On Monday, Comptroller Scott M. Stringer and Minister Kirsten John Foy of the National Action Network rallied local elected officials, faith and community leaders to stand in solidarity against violence and hate following the attack on the Tree of Life Synagogue in Pittsburgh on Saturday.
Among the somber group of leaders who gathered in front of the Soldiers’ and Sailors’ Arch at Grand Army Plaza were Representatives Yvette Clarke and Jerry Nadler; Councilmembers Laurie Cumbo, Robert Cornegy, Rafael Espinal and Jumaane Williams, as well as representatives of various community and faith groups, among others.
Saturday marked the deadliest attack against the Jewish community in the United States. A gunman, armed with an AR-15-style assault rifle, stormed into the Tree of Life Congregation, where worshipers had gathered to celebrate their faith. The assailant shot indiscriminately into the crowd, killing 11 and wounding six, reports the NY Times.
“This is shocking and devastating,” said Comptroller Scott Stringer. “And it came after a dark two weeks for us in New York City. When a Jewish man was beaten up in broad daylight in Brooklyn, when the White supremacist Proud Boys gang wreaked havoc in our streets, and when pipe bombs were sent to public servants and journalists. But we must not fight fire with fire — we must resist the call for more guns. New Yorkers will never be divided — not now, not ever.”
The attack occurred in the wake of an alarming rise in anti-Semitic incidents across the United States. In 2017, incidents surged 57 percent according to the Anti-Defamation League (ADL), representing the largest annual increase since the organization began tracking these incidents nearly four decades ago. In New York State, there have been 12 anti-Semitic assaults in 2018, nine of which occurred in Brooklyn. Statewide, ADL tracked a 90 percent increase in anti-Semitic incidents in 2017, compared to 2016.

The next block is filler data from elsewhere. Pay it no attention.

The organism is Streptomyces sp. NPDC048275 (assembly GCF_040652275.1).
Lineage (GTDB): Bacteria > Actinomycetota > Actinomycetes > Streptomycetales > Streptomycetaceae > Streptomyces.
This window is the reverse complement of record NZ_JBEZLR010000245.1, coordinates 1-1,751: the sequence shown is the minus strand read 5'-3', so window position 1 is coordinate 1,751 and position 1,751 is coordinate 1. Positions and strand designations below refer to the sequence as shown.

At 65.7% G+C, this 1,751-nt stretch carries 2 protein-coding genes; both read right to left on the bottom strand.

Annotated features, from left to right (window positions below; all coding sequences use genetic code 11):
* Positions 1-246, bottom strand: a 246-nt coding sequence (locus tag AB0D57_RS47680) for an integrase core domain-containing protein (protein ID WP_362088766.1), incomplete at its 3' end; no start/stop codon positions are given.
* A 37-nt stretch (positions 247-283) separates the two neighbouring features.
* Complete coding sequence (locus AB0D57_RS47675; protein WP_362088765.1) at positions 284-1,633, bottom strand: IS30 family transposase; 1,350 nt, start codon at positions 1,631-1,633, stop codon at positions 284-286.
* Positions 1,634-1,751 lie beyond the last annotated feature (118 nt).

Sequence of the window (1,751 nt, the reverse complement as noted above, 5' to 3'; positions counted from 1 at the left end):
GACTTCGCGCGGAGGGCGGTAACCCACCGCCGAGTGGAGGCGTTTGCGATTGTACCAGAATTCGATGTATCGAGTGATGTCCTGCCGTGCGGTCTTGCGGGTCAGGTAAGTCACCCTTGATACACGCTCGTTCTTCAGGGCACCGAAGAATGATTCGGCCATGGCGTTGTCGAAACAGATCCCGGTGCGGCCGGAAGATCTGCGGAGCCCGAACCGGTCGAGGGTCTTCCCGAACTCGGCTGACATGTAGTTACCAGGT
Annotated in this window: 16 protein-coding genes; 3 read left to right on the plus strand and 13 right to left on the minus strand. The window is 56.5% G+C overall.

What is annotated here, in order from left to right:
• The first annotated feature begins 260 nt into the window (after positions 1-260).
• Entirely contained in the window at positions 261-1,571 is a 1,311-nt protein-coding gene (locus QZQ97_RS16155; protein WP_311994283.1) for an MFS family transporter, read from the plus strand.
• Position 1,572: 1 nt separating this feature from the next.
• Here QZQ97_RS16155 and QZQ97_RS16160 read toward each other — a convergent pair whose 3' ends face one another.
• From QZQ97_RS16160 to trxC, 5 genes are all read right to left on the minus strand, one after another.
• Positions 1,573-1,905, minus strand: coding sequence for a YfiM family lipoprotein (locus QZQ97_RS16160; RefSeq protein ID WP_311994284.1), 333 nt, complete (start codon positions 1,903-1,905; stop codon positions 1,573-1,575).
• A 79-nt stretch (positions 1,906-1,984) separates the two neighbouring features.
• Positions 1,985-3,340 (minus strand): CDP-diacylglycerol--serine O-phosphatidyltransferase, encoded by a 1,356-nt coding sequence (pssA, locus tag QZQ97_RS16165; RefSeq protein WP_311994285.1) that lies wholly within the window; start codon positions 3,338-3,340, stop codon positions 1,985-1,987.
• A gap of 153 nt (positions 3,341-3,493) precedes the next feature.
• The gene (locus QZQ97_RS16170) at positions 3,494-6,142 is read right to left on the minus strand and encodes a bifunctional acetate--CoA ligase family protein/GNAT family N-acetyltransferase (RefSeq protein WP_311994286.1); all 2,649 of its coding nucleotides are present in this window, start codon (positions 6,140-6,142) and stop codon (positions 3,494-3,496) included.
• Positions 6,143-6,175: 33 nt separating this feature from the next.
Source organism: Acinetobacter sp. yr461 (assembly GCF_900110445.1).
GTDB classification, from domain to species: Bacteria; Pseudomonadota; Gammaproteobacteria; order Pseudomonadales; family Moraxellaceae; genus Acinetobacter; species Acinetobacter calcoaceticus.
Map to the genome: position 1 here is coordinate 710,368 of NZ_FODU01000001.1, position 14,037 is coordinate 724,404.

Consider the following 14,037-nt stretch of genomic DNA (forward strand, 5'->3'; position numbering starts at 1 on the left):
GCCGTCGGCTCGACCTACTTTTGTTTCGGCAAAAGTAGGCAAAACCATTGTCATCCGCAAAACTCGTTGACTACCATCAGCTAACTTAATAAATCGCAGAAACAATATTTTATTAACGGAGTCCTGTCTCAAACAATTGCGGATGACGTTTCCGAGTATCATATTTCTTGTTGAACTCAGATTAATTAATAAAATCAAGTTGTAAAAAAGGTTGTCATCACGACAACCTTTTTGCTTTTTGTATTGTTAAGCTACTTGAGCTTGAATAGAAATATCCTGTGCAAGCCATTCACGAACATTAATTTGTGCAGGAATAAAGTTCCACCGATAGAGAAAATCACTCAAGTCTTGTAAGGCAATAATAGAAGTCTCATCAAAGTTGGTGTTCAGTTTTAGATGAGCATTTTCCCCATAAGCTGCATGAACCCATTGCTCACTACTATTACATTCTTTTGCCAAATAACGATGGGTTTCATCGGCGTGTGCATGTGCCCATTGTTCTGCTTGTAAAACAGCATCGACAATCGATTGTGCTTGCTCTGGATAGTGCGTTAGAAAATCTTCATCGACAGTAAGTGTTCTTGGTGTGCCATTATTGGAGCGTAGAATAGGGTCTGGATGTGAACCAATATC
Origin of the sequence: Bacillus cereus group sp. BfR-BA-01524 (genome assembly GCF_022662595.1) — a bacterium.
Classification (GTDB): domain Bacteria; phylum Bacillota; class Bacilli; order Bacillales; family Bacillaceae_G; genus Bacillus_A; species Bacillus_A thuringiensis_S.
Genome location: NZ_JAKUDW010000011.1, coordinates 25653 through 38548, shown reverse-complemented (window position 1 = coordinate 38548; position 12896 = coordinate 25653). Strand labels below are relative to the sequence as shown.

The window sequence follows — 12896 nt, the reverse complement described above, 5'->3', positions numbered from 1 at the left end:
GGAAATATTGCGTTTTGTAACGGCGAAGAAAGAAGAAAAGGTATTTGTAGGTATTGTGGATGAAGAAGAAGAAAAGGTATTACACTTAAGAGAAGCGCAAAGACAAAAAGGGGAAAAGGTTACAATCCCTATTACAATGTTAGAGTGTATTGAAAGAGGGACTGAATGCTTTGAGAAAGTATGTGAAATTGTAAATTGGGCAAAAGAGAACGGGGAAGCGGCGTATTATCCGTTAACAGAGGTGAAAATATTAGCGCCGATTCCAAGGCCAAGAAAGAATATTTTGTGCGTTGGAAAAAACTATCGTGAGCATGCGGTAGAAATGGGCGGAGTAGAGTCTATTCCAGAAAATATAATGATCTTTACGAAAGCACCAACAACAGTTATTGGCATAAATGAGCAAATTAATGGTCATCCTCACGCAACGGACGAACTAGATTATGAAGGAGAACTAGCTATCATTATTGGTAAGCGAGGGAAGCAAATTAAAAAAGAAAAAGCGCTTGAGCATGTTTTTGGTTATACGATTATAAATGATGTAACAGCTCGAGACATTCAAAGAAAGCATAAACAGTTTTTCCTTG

Brooklyn’s elected officials found clear words for the Trump administration and its inflammatory rhetoric that has been largely criticized as emboldening of hate groups.
“We all know the climate that has been created under the Trump administration has unfortunately made occurrences like this far too frequent,” said Congresswoman Yvette Clarke. “We must continue to fight for human dignity and continue to be morally indignant about what takes place in our nation and, more importantly, continue to act. Go out and vote on November 6. Vote for human dignity, vote for who we are as a people. And, finally, vote to put people in place who recognize that AR-15s have no place in a civilized society.”
When Councilmember Jumaane Williams asked the assembled crowd if this was the last time they would be gathering in solidarity with victims of mass shootings, he was met with silence.
“It’s a sad state of affairs. If we like it or not, they’re using hatred to unite us, but we should unite ourselves,” said Williams. “We have to call out the rhetoric that is allowing and fueling the bigotry. We have to acknowledge the demonic obsession with guns in this country. We have to understand that having access to assault weapons and bigotry is a deadly combination.”
Councilman Robert Cornegy also admonished the gun lobby and its narrative that arms would make the country safer, and appealed to the better angels of Brooklyn.
“Words matter. Language matters,” said Cornegy. “But in the great state of New York, in the great city of New York and, most importantly, the planet of Brooklyn, this is what it looks like when we come together to make America great again.”